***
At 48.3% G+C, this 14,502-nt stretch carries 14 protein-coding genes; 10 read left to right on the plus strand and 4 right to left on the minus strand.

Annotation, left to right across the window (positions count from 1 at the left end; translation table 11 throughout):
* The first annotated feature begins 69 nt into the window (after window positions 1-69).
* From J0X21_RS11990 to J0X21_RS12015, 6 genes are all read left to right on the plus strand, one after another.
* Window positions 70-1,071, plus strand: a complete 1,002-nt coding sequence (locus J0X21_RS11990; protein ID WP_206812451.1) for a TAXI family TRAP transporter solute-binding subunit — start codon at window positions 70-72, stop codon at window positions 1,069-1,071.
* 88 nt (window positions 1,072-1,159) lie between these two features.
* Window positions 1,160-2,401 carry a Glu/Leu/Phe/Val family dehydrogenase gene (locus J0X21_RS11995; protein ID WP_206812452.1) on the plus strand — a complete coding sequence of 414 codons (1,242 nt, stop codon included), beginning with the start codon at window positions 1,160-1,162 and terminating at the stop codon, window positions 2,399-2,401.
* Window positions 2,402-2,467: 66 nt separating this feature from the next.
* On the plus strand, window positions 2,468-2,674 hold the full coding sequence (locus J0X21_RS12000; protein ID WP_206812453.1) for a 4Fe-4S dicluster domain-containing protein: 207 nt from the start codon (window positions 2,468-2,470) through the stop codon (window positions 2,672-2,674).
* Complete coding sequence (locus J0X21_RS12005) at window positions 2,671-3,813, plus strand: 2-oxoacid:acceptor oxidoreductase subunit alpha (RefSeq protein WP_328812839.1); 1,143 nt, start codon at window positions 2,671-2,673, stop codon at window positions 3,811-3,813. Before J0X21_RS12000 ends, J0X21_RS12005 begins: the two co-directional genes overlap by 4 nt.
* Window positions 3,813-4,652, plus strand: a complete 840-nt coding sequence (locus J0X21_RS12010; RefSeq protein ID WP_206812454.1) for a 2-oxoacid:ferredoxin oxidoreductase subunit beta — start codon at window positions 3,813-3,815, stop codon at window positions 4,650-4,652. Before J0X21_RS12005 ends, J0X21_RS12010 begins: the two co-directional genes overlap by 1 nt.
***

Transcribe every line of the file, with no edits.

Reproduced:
At 48.3% G+C, this 14,502-nt stretch carries 14 protein-coding genes; 10 read left to right on the plus strand and 4 right to left on the minus strand.

Annotation, left to right across the window (positions count from 1 at the left end; translation table 11 throughout):
* The first annotated feature begins 69 nt into the window (after window positions 1-69).
* From J0X21_RS11990 to J0X21_RS12015, 6 genes are all read left to right on the plus strand, one after another.
* Window positions 70-1,071, plus strand: a complete 1,002-nt coding sequence (locus J0X21_RS11990; protein ID WP_206812451.1) for a TAXI family TRAP transporter solute-binding subunit — start codon at window positions 70-72, stop codon at window positions 1,069-1,071.
* 88 nt (window positions 1,072-1,159) lie between these two features.
* Window positions 1,160-2,401 carry a Glu/Leu/Phe/Val family dehydrogenase gene (locus J0X21_RS11995; protein ID WP_206812452.1) on the plus strand — a complete coding sequence of 414 codons (1,242 nt, stop codon included), beginning with the start codon at window positions 1,160-1,162 and terminating at the stop codon, window positions 2,399-2,401.
* Window positions 2,402-2,467: 66 nt separating this feature from the next.
* On the plus strand, window positions 2,468-2,674 hold the full coding sequence (locus J0X21_RS12000; protein ID WP_206812453.1) for a 4Fe-4S dicluster domain-containing protein: 207 nt from the start codon (window positions 2,468-2,470) through the stop codon (window positions 2,672-2,674).
* Complete coding sequence (locus J0X21_RS12005) at window positions 2,671-3,813, plus strand: 2-oxoacid:acceptor oxidoreductase subunit alpha (RefSeq protein WP_328812839.1); 1,143 nt, start codon at window positions 2,671-2,673, stop codon at window positions 3,811-3,813. Before J0X21_RS12000 ends, J0X21_RS12005 begins: the two co-directional genes overlap by 4 nt.
* Window positions 3,813-4,652, plus strand: a complete 840-nt coding sequence (locus J0X21_RS12010; RefSeq protein ID WP_206812454.1) for a 2-oxoacid:ferredoxin oxidoreductase subunit beta — start codon at window positions 3,813-3,815, stop codon at window positions 4,650-4,652. Before J0X21_RS12005 ends, J0X21_RS12010 begins: the two co-directional genes overlap by 1 nt.